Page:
Introduction

As an example let’s create a simple widget which displays a currency rate between swiss franc (CHF) and euro (EUR). This widget will be updated every hour and will consist of just a number. At the end it will look like this: ratesWidget

Get the currency rate

I’ve chosen the simple service: fixer.io, since it’s free, simple and return JSON. So the GET request to the following URL: api.fixer.io/latest?symbols=CHF would return this JSON:

{
"base": "EUR",
"date": "2016-01-05",
"rates": {
"CHF": 1.0847
}
}

The part we are interested in is 1.0847. So let’s write a script which will make a GET request and return this number to the output. For this task I’ve chosen a python, but you can choose any other language. It looks quite simple in Python though:

#!/usr/bin/python

import requests
import json

r = requests.get("http://api.fixer.io/latest?symbols=CHF")
resp = json.loads(r.content)

print resp["rates"]["CHF"]

My version of python is 2.7.6, this script could look different for version 3.

Save it in ~/.config/awesome/RateWidget/ with name rates.py. It could be simply called from terminal to test:

$ python rates.py 
1.0847

Lua widget

Now let’s create a text widget and display the script’s output. Create file rates.lua under the same folder with following content:

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local wibox = require("wibox")
local awful = require("awful")

rateWidget = wibox.widget.textbox()

-- DBus (Command are sent to Dbus, which prevents Awesome from freeze)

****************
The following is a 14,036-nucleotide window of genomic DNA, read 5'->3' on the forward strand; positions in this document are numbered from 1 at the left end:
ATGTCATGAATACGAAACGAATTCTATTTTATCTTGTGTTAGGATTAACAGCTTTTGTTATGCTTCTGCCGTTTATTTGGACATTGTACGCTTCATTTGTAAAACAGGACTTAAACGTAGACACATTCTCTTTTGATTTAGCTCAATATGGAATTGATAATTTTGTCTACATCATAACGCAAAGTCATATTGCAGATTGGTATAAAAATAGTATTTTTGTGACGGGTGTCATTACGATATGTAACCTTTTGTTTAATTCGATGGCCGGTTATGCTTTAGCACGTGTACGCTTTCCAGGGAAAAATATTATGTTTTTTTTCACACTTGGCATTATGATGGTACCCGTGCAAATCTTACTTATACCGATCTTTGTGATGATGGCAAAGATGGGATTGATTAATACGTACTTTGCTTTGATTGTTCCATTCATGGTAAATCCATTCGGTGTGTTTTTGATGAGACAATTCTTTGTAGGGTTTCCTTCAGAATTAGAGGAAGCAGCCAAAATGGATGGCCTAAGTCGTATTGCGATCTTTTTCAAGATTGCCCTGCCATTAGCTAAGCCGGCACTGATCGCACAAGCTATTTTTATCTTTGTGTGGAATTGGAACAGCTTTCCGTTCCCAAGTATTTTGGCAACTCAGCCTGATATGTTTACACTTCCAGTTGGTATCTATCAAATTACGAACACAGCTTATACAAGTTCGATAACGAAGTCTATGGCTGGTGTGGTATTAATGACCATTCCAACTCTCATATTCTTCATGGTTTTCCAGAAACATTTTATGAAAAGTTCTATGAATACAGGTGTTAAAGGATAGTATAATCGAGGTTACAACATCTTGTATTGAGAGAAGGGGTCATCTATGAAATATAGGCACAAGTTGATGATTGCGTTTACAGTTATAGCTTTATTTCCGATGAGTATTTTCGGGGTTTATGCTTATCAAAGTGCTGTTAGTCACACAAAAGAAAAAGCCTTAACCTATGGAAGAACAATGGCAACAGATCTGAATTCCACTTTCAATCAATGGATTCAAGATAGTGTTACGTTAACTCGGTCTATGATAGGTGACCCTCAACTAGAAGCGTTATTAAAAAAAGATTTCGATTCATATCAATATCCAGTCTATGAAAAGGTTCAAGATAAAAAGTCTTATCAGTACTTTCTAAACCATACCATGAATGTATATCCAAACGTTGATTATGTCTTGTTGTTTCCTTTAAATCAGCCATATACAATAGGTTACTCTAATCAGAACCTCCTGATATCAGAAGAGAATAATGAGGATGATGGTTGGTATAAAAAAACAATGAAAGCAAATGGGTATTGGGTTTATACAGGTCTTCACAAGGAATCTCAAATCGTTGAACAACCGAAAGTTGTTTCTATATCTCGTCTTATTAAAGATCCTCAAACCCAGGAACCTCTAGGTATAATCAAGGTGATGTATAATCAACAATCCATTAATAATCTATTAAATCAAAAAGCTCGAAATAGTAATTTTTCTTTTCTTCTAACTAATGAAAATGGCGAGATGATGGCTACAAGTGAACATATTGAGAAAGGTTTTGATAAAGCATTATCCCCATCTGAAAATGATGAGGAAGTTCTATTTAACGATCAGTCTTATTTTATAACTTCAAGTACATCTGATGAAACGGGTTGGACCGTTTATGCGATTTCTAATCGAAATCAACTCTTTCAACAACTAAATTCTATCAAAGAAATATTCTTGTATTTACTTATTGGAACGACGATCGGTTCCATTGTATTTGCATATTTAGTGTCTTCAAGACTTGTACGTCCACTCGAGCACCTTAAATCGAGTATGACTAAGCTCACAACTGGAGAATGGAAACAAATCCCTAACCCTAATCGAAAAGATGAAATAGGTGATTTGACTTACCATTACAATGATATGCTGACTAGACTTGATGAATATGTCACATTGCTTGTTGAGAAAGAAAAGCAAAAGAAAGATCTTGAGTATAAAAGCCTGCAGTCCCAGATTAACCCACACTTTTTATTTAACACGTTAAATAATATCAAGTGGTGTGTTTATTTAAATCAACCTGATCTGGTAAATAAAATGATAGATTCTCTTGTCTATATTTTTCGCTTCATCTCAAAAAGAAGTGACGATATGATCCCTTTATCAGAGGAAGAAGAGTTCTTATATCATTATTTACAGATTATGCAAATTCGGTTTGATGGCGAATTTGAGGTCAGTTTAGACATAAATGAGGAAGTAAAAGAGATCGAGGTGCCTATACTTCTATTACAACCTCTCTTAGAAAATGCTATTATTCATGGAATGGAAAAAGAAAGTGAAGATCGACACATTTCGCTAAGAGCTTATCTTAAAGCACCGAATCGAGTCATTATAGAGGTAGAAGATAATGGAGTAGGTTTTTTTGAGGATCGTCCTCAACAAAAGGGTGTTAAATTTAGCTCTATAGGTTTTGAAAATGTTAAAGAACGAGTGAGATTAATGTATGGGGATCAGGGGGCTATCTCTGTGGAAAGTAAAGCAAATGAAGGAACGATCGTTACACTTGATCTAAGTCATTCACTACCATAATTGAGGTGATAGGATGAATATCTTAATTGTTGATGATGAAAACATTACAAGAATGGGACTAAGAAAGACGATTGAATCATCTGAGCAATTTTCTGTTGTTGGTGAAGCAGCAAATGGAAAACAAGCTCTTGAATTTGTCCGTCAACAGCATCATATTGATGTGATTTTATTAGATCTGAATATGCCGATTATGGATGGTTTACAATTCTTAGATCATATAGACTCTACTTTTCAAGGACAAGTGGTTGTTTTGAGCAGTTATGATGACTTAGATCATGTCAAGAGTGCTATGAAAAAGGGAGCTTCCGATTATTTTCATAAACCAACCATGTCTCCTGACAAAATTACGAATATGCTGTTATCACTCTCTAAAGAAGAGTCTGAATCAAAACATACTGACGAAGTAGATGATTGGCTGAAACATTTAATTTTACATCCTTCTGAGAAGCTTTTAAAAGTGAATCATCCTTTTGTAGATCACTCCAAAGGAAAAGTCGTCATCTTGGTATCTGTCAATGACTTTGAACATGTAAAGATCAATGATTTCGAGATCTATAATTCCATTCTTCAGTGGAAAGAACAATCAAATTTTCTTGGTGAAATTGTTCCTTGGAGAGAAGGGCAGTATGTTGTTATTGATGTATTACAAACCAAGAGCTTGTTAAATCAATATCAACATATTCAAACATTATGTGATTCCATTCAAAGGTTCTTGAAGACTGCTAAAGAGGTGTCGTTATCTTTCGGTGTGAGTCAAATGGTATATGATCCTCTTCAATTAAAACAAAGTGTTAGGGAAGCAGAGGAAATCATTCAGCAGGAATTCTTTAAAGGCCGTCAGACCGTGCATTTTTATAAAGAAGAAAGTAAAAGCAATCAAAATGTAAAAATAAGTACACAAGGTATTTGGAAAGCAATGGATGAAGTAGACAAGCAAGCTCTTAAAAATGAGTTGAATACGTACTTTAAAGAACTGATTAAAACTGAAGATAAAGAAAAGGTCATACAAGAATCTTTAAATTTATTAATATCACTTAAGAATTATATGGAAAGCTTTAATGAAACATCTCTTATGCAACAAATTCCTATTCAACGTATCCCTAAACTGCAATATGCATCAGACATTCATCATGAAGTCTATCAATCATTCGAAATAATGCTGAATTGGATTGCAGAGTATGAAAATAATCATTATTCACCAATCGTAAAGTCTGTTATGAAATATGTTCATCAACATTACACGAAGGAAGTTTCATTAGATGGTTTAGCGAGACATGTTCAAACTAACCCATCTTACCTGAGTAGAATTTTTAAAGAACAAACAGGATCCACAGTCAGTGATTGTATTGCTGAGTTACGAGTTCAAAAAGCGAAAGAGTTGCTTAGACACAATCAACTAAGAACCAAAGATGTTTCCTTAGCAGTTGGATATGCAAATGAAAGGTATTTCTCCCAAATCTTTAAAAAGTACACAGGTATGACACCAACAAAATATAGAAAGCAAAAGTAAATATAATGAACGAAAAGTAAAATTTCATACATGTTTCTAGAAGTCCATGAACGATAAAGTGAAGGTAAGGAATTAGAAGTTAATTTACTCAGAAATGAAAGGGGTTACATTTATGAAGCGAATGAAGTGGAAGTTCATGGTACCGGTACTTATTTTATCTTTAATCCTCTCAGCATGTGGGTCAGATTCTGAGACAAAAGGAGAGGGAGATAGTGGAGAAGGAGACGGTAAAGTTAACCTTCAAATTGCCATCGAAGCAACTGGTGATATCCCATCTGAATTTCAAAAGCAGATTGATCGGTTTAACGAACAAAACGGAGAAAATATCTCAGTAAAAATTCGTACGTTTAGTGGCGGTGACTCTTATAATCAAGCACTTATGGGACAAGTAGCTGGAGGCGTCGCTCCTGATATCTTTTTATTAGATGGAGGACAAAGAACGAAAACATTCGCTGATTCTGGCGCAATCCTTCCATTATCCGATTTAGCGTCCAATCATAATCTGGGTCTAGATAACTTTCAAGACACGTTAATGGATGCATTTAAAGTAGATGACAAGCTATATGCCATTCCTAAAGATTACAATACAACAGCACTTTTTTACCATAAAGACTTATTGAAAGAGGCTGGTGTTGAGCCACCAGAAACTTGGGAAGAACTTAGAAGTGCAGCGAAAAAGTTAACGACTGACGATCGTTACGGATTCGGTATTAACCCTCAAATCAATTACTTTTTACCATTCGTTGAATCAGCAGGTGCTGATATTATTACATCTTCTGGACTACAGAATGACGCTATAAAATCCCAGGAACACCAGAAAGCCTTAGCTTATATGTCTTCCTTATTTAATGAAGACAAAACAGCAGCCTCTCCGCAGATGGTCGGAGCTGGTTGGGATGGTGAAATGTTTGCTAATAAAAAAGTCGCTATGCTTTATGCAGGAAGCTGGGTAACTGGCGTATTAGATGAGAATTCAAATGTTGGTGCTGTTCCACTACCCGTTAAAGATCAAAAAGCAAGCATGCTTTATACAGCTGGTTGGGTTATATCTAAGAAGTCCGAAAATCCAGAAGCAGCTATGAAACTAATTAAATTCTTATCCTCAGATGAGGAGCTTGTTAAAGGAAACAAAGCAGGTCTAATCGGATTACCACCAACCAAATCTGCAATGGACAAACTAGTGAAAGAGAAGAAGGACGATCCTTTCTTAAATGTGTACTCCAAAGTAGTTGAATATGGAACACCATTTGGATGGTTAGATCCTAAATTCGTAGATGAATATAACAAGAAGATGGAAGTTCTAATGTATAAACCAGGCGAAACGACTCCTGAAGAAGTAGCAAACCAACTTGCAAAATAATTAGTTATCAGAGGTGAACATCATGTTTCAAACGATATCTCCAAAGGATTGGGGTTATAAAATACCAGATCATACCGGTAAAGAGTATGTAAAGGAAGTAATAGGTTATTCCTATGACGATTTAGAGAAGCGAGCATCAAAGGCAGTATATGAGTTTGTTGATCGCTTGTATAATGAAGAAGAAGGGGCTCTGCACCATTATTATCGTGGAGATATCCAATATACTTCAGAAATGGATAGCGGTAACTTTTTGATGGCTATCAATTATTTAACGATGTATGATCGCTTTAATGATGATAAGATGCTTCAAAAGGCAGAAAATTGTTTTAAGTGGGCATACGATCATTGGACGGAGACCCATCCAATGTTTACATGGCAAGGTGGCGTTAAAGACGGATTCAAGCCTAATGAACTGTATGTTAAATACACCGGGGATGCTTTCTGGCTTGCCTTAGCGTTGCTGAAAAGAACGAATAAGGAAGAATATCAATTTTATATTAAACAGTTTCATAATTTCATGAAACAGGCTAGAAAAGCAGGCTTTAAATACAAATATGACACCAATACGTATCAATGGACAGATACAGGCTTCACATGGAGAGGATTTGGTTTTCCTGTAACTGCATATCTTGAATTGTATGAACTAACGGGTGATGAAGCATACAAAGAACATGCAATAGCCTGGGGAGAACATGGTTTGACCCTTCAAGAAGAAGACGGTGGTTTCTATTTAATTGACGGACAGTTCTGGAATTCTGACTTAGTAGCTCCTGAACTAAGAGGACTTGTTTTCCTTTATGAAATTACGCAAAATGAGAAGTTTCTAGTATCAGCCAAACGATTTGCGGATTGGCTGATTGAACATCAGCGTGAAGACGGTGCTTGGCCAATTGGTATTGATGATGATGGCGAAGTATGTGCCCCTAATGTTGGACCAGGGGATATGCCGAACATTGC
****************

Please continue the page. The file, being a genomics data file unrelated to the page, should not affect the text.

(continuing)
sleepTimerDbus = timer ({timeout = 3600})
sleepTimerDbus:connect_signal ("timeout",
function ()
awful.util.spawn_with_shell("dbus-send --session
--dest=org.naquadah.awesome.awful
/com/console/rate
com.console.rate.rateWidget
string:$(python ~/.config/awesome/rates/rates.py)"
)
end)
sleepTimerDbus:start()

sleepTimerDbus:emit_signal("timeout")

dbus.request_name("session", "com.console.rate")
dbus.add_match("session", "interface='com.console.rate', member='rateWidget' " )
dbus.connect_signal("com.console.rate",
function (...)
local data = {...}
local dbustext = data[2]
rateWidget:set_text(dbustext)
end)

Let’s have a look at some important lines:

Line 4: creation of text widget. Line 7: creation of a timer which will fire every hour. Line 8: second parameter, an anonymous function, will be called when timer will have a timeout signal. Line 9: function which sends the execution result of a script (line 14) to DBus. Line 16: timer starts. Line 18: very important part, without emitting the signal explicitly it will be fired only after one hour and widget will be empty, so we fire the signal manually. Lines 20-27: requesting the script output from DBus. Line 26: setting the widget text.

You can read more about sending messages to DBus in this post Use DBus instead of pread/popen/spawn_in_shell

Ok, widget is ready to be used in rc.lua:

require("RatesWidget.rates") -- set the dependency
...
right_layout:add(rateWidget) -- add widget

Conclusion

Using this approach you can easily create text widgets which will display any text information - such as information about your system:

~ df -h /dev/sda2 | grep -P '\d\d%' -o # percentage of available place on sda2 partition
29%

or output of a script, as it was shown in this example. I use the same approach in email widget: python script gets number of unread emails in my mailbox. You can set the timer to update widget’s value as frequently as you want (for the sake of tutorial in rates widget the timeout is set to half an hour, but actually API is updated every day). Another good point here is using DBus to prevent Awesome from freezing, so Awesome doesn’t wait for script or command to finish execution, result is sent to DBus and then it is taken from it when requested.

The code could be found in the girhub repo.

If something is unclear or if there is any questions please let me know in the comments below, I will be happy to answer :)